Strategist Jeff Saut on Performance Anxiety ~ market folly

Monday, September 10, 2012

Strategist Jeff Saut on Performance Anxiety

As the market continues to rally and hit new 52-week highs, strategist Jeff Saut is out with his latest commentary prudently entitled, "Performance Anxiety."  Saut has recently advocated that stocks would hit the 1450-1477 zone on the S&P 500.  Under such a scenario, he questioned how under-invested portfolio managers would feel.

We've highlighted how many hedge funds have had low net equity exposure as of late, mainly due to various macro uncertainties (including the European crisis and potential China slowdown). 

Hedge funds typically underperform during big rallies due to their hedged nature.  But at what point does it start to become too costly and at what point do managers begin to worry?

Saut writes, "The concurrent performance anxiety would be legend because not only would you have performance risk, but also bonus risk and ultimately job risk."  In an era where so many are judged on short-term performance, it's certainly worth monitoring.  We tweeted back on July 27th that the max pain trade for hedge funds could be a move higher due to low net exposures.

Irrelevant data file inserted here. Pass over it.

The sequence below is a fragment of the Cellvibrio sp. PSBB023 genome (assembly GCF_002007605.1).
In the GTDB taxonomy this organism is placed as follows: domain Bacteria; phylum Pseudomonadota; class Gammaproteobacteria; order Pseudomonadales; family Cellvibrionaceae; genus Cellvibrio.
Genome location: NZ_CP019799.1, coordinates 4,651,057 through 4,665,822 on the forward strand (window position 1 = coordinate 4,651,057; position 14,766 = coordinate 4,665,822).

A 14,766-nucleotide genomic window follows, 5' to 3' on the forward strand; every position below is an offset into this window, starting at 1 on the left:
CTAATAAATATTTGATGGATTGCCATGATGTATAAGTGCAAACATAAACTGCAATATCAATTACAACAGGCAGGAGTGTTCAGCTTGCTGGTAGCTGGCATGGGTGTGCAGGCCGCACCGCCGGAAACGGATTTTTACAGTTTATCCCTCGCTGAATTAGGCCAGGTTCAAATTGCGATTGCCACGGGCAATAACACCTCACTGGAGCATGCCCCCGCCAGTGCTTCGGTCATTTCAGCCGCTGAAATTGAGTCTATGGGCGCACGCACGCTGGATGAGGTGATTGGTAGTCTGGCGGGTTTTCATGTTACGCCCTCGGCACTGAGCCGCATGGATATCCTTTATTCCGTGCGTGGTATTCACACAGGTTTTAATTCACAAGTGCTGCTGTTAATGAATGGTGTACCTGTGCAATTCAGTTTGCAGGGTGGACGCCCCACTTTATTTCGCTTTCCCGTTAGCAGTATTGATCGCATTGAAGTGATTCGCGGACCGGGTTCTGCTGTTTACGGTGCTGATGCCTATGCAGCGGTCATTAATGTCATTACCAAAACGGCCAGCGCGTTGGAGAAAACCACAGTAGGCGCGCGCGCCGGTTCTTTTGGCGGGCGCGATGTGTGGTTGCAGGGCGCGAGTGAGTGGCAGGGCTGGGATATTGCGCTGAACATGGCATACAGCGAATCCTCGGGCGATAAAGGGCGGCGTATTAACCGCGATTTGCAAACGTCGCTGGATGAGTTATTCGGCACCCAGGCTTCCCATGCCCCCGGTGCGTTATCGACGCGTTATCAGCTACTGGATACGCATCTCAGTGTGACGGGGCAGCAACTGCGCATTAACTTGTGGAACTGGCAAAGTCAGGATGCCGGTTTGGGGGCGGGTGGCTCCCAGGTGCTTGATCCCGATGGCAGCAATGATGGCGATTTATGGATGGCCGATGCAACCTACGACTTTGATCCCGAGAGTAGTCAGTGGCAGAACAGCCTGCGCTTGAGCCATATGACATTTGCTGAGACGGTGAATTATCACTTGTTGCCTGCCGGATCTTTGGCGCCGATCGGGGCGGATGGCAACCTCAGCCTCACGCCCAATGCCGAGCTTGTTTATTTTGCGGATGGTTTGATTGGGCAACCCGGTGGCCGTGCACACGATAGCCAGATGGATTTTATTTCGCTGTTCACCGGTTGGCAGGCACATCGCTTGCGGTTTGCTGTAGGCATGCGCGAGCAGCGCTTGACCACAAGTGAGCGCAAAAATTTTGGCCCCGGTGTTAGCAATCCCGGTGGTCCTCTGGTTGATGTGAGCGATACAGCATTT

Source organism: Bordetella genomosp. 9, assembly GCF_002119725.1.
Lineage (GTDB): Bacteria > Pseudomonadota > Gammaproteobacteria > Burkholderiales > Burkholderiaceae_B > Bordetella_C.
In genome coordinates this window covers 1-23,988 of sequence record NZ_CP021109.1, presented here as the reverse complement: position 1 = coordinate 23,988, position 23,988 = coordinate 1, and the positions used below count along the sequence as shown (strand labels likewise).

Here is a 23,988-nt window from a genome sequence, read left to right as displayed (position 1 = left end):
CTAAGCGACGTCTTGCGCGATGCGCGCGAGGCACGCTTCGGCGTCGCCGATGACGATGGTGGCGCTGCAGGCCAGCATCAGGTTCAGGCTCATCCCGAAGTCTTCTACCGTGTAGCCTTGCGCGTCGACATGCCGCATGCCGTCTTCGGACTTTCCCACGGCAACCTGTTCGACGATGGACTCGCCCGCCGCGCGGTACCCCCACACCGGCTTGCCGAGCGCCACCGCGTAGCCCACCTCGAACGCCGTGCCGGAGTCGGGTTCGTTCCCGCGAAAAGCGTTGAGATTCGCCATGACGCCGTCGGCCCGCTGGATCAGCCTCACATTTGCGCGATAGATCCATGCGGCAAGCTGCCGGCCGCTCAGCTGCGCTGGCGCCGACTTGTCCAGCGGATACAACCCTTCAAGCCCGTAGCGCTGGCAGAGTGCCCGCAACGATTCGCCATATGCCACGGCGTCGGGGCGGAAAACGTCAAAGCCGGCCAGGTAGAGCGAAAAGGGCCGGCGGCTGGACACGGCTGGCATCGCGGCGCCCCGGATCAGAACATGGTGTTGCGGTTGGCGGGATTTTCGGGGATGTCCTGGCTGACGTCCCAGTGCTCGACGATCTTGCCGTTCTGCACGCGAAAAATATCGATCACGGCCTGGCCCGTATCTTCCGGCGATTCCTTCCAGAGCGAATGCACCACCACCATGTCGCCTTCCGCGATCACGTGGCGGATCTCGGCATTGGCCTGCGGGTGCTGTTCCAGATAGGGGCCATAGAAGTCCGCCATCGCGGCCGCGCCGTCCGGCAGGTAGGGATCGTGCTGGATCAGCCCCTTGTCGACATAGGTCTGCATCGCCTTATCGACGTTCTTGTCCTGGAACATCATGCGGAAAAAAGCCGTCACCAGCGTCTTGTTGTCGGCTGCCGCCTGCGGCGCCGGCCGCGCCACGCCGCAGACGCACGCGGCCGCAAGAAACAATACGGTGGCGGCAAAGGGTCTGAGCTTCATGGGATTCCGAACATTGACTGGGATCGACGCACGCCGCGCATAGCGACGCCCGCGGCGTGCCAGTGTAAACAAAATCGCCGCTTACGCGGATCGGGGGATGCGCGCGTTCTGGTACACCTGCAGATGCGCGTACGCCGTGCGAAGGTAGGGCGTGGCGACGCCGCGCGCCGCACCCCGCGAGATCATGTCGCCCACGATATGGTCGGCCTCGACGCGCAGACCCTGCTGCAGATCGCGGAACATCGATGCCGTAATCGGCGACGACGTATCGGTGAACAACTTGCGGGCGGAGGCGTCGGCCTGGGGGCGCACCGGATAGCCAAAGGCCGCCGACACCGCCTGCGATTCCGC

But while many may be feeling pain near-term, Saut sees a correction ahead. 

He writes, "I have been treating the June 4th 'low' as THE 'low' on a daily/intermediate-term basis.  That said, the election year cycle suggests a 'high' is due this month with a pullback into mid/late-October that sinks the footings for the year-end rally.  The catalyst for a decline should surface this week out of either the Fed meeting or the German constitutional court meeting.  In any event, a near-term trading top is due."

So while Saut says a pullback is due, he hints that those experiencing performance anxiety should brace for a year-end rally as well.

Embedded below is Jeff Saut's latest market commentary:

You can download a .pdf here.

For more from the strategist, head to his thoughts on the third recession head fake in a row as well as his rules for position sizing.

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